Here, we use simulated data to specifically examine the effects of EST-like gappiness on phylogenetic accuracy. Our analyses are based on correct alignments, while in real life situations, correct alignments are often unknown and hard to compute, especially in regions that contain gaps. Our alignments therefore represent the "ideal cases" of true alignments. Using these simulated data, we explore the contribution of a variety of factors by comparing alignments that differ with respect to number of sequences, tree topology, alignment length, and gap pattern. We have found that EST-like gappiness results in lower accuracy than the pattern of missing data obtained with incomplete gene sampling in a superalignment, even in the absence of alignment error. To address this problem, we have compared two methods designed to increase the accuracy of phylogenetic inference from a gappy alignment: alignment masking and alignment subdivision. In alignment masking, certain alignment columns and input sequences are excluded from phylogenetic analysis. In real data, alignment masking may also be used to ensure the positional homology of the columns that remain, to eliminate positions that appear to have undergone multiple substitutions, and to exclude systematically misaligned sequences in an automated alignment workflow. Although alignment masking is most often based on subjective criteria, systematic approaches have also been developed [26–28, 51]. Because masking comes at the necessary expense of failing to include some fraction of the input sequences, we have also explored an alignment subdivision approach in which the data are partitioned into subalignments with minimal gaps. The phylogenetic tree is computed from a combined distance matrix estimated by weighting the data from each subalignment and imputing missing data. We have found that both approaches can improve the accuracy of phylogenies computed from gappy alignments.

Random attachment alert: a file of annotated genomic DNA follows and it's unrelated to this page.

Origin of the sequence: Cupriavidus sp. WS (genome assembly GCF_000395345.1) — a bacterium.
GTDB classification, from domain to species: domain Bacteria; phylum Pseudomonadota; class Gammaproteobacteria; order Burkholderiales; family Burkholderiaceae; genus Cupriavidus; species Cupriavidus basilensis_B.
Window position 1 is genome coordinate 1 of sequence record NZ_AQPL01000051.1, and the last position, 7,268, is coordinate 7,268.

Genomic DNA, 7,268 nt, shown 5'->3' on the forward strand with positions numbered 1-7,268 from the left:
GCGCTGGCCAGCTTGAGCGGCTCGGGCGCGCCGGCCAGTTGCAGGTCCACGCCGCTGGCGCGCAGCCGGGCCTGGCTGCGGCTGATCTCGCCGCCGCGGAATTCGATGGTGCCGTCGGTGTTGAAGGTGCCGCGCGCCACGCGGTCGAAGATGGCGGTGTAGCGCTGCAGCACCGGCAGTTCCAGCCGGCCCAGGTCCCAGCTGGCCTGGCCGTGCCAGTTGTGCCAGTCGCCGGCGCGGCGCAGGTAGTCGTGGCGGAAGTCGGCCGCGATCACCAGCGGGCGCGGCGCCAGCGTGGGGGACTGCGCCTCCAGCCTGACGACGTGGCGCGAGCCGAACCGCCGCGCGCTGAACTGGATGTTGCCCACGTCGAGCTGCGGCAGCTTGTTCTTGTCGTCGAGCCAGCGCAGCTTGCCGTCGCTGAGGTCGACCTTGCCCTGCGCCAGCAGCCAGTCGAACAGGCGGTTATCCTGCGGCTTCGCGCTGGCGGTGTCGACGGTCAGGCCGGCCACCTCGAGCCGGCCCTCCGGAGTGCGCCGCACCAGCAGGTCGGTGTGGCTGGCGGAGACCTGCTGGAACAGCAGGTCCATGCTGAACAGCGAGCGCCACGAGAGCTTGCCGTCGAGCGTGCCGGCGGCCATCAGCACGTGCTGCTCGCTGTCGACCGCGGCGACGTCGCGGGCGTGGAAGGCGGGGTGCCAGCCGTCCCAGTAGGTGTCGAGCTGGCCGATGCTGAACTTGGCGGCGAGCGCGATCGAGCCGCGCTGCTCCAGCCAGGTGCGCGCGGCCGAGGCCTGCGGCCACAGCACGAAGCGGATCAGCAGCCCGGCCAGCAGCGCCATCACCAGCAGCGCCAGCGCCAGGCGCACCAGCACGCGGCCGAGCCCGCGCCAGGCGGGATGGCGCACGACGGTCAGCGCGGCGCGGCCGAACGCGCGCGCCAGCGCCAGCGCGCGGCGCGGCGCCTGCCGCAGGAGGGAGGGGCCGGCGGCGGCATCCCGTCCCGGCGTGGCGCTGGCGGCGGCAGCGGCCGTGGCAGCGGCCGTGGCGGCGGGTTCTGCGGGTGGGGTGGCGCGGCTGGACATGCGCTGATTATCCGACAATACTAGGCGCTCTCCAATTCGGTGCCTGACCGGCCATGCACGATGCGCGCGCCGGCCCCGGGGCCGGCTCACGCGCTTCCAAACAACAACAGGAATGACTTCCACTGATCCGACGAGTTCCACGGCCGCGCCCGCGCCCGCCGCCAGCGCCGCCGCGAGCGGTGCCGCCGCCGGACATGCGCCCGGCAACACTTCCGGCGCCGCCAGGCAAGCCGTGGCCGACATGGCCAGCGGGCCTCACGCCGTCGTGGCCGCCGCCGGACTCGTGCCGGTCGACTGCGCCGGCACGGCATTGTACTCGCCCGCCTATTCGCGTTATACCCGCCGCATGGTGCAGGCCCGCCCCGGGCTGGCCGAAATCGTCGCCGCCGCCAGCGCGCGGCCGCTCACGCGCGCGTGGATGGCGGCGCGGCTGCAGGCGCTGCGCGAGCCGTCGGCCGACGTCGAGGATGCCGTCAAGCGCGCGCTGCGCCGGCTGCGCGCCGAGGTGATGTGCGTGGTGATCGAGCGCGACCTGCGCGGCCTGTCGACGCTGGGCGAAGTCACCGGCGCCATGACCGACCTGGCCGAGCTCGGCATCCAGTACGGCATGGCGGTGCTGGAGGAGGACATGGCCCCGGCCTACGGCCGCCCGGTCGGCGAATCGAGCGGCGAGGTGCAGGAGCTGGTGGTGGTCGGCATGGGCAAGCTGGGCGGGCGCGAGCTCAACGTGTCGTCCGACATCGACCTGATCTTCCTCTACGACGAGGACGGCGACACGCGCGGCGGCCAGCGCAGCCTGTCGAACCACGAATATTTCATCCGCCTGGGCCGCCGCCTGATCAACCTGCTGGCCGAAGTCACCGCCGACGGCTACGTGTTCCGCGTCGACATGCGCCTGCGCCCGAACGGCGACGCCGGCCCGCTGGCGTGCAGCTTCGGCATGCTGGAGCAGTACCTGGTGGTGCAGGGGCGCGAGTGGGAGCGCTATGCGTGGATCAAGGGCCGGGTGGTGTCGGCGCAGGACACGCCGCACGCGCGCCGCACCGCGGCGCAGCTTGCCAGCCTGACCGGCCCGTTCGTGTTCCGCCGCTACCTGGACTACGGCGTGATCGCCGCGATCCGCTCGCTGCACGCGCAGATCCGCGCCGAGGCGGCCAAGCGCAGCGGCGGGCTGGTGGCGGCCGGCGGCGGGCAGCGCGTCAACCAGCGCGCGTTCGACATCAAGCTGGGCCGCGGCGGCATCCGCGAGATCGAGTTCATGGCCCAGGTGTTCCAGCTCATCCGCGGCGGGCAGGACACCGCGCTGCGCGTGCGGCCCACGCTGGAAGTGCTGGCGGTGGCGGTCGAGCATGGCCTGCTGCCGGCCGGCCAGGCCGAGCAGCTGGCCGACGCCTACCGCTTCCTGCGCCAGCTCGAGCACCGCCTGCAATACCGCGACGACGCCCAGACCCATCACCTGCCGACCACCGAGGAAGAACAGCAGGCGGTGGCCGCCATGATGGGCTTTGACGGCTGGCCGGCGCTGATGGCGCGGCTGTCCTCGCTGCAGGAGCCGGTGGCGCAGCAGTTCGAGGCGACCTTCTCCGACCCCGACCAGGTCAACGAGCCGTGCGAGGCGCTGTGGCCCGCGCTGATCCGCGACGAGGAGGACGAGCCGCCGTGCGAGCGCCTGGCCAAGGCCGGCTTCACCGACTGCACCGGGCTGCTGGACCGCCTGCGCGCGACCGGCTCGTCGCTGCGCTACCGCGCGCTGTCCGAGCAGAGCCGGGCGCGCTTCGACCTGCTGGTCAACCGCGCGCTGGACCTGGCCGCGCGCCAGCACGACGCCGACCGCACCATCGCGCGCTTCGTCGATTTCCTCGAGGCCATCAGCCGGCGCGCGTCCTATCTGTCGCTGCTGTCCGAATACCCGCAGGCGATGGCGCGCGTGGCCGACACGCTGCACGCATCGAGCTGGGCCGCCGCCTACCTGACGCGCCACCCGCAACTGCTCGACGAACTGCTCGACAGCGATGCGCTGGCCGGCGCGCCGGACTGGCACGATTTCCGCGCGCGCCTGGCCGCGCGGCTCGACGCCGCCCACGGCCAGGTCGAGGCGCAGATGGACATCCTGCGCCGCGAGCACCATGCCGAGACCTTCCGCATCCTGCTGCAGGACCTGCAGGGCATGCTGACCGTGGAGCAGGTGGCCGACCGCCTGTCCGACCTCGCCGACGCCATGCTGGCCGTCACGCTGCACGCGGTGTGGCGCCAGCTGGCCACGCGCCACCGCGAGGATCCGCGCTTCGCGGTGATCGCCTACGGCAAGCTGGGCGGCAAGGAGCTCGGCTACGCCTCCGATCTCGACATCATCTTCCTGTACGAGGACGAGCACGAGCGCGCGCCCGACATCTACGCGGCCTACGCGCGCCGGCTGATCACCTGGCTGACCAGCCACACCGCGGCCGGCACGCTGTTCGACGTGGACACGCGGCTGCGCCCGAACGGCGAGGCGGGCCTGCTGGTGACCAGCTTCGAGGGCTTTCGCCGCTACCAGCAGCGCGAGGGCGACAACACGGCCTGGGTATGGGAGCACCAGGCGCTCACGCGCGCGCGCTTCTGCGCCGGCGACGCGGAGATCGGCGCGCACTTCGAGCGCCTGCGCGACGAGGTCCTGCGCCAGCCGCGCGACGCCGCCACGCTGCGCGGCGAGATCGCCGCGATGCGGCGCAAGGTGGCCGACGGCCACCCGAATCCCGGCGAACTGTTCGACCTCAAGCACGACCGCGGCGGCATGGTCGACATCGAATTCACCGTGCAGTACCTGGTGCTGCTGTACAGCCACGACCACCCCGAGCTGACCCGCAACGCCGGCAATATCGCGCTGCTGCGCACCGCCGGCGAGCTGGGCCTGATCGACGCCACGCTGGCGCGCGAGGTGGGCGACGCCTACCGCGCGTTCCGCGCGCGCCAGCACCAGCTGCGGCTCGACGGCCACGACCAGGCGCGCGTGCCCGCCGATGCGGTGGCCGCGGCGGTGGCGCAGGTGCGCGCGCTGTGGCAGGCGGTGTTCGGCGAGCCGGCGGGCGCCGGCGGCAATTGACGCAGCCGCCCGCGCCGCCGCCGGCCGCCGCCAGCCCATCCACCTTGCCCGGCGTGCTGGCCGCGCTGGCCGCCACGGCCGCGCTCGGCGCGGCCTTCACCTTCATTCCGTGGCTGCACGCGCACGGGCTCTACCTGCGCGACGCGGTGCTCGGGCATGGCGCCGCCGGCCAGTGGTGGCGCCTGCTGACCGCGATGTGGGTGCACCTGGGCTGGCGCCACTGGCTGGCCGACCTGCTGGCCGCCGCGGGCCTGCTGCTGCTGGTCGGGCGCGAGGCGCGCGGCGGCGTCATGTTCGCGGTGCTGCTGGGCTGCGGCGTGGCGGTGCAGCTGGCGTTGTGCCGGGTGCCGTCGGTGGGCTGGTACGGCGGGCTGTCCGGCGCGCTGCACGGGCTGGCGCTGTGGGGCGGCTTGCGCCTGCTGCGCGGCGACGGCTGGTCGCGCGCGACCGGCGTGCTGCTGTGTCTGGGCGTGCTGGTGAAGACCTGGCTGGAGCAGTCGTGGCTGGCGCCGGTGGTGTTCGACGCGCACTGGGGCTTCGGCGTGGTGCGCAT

In order to measure phylogenetic accuracy, we used a set of simulated gappy protein alignments that resemble those derived from EST data (see Methods for details). Briefly, 540 full-length protein sequence families varying with respect to their lengths, number of sequences, substitution rate, and tree topology were generated by the Rose software package , and the true multiple sequence alignments and phylogenetic topologies were recorded. To simulate patterns of missing data comparable to those obtained with EST unigenes, ten gap patterns were then chosen based on protein sequence alignments in the Phytome plant comparative genomics database  and applied to each of the full simulated alignments. In order to separate the effects of EST-like gappiness from the effects of missing data per se, we generated two types of control alignments. For these, the same amount data were removed as for the EST-like gappy alignments, but the residues to be deleted were either concentrated within alignment columns or randomly distributed throughout the alignment (from here on referred to as column-deleted and random-deleted, respectively).
Alignments with no missing data
We first tested whether the 540 full simulated alignments contained sufficient phylogenetic signal to recover the true trees using Neighbor-Joining (NJ), Maximum Parsimony (MP), and Maximum Likelihood (ML). All comparisons of true trees with estimated trees are given as standardized quartet distances stQD, which is a measure of how many quartets, or sets of four sequences, differ in topology between two phylogenies [31, 32]. Our stQD thus ranges from zero (no topological disagreement with the true tree) to one (no quartets accurately inferred). Results are shown in Figure 2A. The standardized quartet distances for MP had a median of 0 and a mean of 0.0302 (i.e., on average, the topology of 3.02% of all possible subtrees of size 4 differed between the inferred and the true tree). For NJ, stQD had a median of 0 and a mean of 0.0134. For ML, stQD had a median of 0 and a mean of 0.0105. Taken together, these results confirm that the data in the full simulated alignments are sufficient to allow recovery of very nearly true trees, most of the time, using all three phylogenetic inference approaches.